It's a Sunday afternoon, so of course I'm channel surfing watching sports. Not only are the various athletic offerings great entertainment, they produce big bucks for teams and athletes.
They also cost us taxpayers, regardless of whether we attend or watch the events, big time, especially when cities and states help build the sporting facilities.
Since 2000, subsidies for financing professional sports stadiums have cost taxpayers $4.3 billion, according to three members of Congress. Since the owners of the sports teams that use the sites are raking in billions of dollars every year, the Democratic trio has introduced a bill that would end the tax-exempt status for new sales of municipal bonds used to finance professional sports stadiums.
And end to public sports money proposed: H.R.6806, which sponsoring Reps. Earl Blumenauer of Oregon, Don Beyer of Virginia, and Jackie Speier of California have dubbed the No Tax Subsidies for Stadiums Act of 2022, is a long way from reality. It's just started the legislative journey in the House Ways and Means Committee.
But recent questions about sports teams' actions may make the legislation more popular. Of particular note is the current investigation into alleged actions by the newly renamed Washington (D.C.) Commanders' owner Daniel Snyder and the National Football League's response.
While that inquiry proceeds, the team is said to be looking to build a new stadium. Its lease on the land at FedEx Field in suburban Prince George's County, Maryland, east of the National Capitol expires after the 2027 season.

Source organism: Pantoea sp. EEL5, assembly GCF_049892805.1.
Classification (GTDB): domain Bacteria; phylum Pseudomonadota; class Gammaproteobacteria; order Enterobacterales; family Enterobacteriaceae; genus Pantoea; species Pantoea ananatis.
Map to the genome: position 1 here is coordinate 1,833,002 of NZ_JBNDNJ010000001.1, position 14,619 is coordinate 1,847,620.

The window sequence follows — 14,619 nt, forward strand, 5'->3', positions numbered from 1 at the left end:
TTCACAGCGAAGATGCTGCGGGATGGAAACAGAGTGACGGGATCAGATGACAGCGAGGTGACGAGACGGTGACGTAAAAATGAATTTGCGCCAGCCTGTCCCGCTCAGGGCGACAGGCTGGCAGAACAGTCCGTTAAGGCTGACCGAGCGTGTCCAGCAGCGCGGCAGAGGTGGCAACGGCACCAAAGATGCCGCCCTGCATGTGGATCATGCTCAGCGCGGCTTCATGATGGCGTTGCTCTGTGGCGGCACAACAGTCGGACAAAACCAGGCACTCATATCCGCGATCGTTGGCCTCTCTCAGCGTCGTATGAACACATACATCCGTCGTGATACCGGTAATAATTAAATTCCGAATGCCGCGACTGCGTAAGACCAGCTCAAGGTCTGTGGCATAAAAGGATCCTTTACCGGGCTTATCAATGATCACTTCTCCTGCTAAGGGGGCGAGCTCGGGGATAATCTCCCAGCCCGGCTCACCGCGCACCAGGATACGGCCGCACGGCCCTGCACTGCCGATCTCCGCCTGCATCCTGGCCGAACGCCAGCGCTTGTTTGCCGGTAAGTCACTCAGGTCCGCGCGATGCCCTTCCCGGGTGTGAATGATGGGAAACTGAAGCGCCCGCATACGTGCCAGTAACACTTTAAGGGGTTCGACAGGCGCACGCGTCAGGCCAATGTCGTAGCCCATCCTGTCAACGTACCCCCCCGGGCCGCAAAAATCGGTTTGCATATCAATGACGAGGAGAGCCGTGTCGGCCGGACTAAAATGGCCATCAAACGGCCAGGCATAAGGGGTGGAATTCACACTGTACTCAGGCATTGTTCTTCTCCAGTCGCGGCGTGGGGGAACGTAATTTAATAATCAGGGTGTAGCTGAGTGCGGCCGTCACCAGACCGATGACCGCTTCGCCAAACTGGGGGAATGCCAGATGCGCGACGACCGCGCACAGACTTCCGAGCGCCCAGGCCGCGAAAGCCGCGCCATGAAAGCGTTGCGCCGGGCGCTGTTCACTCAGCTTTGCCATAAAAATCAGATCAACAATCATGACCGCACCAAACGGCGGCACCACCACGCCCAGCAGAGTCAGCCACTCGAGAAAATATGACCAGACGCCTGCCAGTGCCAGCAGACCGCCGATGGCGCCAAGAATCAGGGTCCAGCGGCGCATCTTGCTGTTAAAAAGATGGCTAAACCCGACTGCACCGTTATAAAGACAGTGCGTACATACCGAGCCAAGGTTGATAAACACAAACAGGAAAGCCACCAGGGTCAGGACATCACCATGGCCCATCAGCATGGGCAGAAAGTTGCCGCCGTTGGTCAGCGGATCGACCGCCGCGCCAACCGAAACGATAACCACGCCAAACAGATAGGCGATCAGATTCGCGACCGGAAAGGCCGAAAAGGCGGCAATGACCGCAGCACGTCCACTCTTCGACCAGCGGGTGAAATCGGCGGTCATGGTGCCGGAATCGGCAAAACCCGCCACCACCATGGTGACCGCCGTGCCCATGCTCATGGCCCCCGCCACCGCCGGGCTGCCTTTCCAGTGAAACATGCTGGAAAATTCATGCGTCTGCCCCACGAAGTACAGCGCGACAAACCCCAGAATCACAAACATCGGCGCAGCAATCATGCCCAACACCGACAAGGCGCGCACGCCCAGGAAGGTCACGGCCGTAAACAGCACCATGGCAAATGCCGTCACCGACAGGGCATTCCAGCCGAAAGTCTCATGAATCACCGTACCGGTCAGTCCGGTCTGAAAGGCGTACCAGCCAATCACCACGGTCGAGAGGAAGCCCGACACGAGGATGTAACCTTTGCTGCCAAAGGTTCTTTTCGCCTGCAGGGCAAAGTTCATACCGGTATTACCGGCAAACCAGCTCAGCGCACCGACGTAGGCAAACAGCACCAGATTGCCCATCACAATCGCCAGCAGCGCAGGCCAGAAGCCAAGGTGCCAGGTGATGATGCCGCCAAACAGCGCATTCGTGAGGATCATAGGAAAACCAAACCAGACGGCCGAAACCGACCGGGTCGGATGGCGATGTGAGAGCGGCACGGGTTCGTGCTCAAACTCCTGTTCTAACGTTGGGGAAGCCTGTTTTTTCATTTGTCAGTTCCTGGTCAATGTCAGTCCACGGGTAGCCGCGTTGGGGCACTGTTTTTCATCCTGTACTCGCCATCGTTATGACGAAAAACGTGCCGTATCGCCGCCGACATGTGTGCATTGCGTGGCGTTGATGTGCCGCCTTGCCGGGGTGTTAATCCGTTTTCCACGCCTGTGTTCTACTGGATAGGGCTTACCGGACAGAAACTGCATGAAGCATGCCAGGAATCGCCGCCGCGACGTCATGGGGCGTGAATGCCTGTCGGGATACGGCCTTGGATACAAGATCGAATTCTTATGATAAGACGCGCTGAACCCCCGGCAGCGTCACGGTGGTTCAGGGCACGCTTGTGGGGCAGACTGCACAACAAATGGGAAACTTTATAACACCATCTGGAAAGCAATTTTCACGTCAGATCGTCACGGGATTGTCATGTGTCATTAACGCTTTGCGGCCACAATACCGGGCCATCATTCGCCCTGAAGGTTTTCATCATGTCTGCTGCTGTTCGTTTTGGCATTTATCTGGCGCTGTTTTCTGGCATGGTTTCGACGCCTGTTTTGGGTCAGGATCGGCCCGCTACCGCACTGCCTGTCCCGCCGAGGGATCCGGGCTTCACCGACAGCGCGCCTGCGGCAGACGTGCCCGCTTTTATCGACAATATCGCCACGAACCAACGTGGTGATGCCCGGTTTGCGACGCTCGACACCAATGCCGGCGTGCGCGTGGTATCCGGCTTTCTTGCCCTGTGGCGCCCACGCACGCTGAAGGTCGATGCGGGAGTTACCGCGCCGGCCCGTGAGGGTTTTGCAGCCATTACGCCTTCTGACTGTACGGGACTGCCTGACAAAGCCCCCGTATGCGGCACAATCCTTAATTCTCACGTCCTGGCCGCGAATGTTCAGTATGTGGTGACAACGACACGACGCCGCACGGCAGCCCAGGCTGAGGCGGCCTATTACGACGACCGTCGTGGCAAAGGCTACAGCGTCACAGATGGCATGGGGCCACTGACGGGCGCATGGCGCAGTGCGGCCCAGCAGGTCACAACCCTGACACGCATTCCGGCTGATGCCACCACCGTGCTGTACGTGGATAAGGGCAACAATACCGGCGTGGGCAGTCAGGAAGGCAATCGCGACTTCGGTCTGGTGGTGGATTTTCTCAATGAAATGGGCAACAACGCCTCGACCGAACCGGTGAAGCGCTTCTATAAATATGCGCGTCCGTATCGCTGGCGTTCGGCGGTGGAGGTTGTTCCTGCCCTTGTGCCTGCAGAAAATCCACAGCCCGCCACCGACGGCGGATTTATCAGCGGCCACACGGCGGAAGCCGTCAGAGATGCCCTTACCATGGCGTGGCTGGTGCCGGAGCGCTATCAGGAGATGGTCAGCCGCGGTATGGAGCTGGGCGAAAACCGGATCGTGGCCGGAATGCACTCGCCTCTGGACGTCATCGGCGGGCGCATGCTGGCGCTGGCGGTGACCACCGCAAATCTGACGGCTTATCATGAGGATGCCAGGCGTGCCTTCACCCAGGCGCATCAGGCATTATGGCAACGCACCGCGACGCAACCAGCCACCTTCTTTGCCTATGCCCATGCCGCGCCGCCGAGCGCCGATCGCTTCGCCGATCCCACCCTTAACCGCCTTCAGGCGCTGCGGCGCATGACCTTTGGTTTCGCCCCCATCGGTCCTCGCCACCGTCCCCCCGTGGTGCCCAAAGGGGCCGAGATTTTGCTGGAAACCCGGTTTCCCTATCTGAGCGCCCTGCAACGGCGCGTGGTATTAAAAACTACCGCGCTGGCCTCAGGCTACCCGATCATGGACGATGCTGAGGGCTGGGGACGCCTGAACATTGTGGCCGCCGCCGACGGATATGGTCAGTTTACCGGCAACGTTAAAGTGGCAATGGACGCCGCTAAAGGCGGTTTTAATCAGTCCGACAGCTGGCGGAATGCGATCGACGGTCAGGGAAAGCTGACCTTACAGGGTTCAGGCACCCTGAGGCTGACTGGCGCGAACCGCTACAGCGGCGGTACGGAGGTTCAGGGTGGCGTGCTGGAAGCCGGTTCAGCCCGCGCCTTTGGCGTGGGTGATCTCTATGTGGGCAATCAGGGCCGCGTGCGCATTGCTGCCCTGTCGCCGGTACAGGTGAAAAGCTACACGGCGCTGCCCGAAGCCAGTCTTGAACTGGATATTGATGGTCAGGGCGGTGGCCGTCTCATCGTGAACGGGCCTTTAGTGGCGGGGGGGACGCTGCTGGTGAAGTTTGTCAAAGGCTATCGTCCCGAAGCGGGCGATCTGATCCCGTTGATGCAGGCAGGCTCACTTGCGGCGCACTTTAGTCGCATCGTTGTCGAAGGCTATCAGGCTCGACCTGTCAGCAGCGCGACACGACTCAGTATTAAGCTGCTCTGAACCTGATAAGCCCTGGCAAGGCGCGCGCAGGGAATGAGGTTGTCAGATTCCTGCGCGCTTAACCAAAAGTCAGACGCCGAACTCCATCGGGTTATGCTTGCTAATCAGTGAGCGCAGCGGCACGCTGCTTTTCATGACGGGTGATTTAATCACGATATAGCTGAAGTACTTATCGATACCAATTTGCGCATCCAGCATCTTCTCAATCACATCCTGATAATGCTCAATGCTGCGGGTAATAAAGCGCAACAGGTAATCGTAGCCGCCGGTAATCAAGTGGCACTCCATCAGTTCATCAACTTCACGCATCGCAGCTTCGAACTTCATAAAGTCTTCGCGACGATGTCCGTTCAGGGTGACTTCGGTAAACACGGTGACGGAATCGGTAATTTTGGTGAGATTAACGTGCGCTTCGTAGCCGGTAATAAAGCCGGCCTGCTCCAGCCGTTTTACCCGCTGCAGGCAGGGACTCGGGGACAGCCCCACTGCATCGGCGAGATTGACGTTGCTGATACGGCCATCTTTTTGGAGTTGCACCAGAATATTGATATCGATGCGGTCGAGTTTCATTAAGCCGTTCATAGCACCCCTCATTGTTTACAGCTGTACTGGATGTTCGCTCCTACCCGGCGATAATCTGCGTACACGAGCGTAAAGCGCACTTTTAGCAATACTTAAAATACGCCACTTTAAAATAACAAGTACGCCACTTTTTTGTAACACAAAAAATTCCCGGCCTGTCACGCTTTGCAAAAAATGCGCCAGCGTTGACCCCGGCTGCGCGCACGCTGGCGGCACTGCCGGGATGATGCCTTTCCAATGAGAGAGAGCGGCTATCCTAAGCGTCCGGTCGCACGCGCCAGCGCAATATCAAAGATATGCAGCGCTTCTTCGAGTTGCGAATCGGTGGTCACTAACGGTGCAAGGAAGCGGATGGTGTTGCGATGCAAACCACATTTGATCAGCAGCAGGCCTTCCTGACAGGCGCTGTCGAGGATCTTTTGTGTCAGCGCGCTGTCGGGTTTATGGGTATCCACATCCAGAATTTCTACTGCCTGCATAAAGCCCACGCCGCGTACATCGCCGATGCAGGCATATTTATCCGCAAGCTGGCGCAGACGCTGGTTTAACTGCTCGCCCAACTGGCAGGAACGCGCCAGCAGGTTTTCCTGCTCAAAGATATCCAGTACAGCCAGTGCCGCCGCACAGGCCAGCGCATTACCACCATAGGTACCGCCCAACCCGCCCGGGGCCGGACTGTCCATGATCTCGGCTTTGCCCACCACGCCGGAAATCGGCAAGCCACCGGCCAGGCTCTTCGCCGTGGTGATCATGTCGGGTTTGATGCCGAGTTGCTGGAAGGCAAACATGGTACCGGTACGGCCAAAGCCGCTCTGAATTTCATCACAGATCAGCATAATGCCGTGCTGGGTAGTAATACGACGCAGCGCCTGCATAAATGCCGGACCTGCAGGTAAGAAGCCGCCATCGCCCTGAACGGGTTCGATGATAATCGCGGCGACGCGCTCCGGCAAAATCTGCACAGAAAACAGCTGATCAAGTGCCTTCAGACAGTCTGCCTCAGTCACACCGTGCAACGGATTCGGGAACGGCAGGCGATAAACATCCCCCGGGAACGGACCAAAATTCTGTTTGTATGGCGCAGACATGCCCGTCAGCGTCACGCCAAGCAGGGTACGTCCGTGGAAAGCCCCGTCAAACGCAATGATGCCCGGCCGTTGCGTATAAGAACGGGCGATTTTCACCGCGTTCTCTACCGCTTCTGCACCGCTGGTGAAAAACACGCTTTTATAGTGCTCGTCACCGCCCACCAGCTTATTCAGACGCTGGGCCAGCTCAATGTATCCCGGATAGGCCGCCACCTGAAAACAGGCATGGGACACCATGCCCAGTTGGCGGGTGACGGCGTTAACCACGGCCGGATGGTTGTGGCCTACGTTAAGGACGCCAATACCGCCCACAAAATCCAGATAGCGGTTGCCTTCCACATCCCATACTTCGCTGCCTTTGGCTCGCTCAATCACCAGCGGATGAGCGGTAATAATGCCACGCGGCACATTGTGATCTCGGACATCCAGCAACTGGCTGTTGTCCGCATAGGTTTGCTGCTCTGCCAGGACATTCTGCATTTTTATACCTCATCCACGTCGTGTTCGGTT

Workplace issues raised: "The NFL has proven once again that it can't play by the rules. As such, taxpayers-subsidized municipal bonds should no longer be a reward for the Washington Commanders and other teams that continue to operate workplaces that are dens of sexual harassment and sexual abuse," said Speier, co-chair of the Democratic Women's Caucus and member of the Oversight Committee.
Speier also cited the reported value of the professional football teams — one report has the average worth in 2021 at nearly $3.5 billion — as evidence that taxpayers shouldn't be footing any of their bills. "It doesn't make economic sense, and it's particularly galling given the league's longstanding failure to address issues of sexual harassment and sexual assault as well as on-going racial and gender discrimination and domestic violence," Speier added.
Pay for it yourself, say lawmakers: Although Beyer's House district is in Northern Virginia, as an Old Dominion resident he does have a personal stake.
The Commanders' training camp is in Richmond, Virginia. And the Virginia state legislature already has approved $1 billion dollars in bonds to encourage Snyder to build his new NFL stadium in Beyer's neck of the woods.
"Super-rich sports team owners like Dan Snyder do not need federal support to build their stadiums, and taxpayers should not be forced to fund them," said Beyer. "Billionaire owners who need cash can borrow from the market like any other business." He added that arguments that stadiums boost job creation have been repeatedly discredited, and "it is ridiculous to even contemplate such a radical misuse of publicly subsidized bonds."
Blumenauer, the bill's official sponsor, also focused on the economics.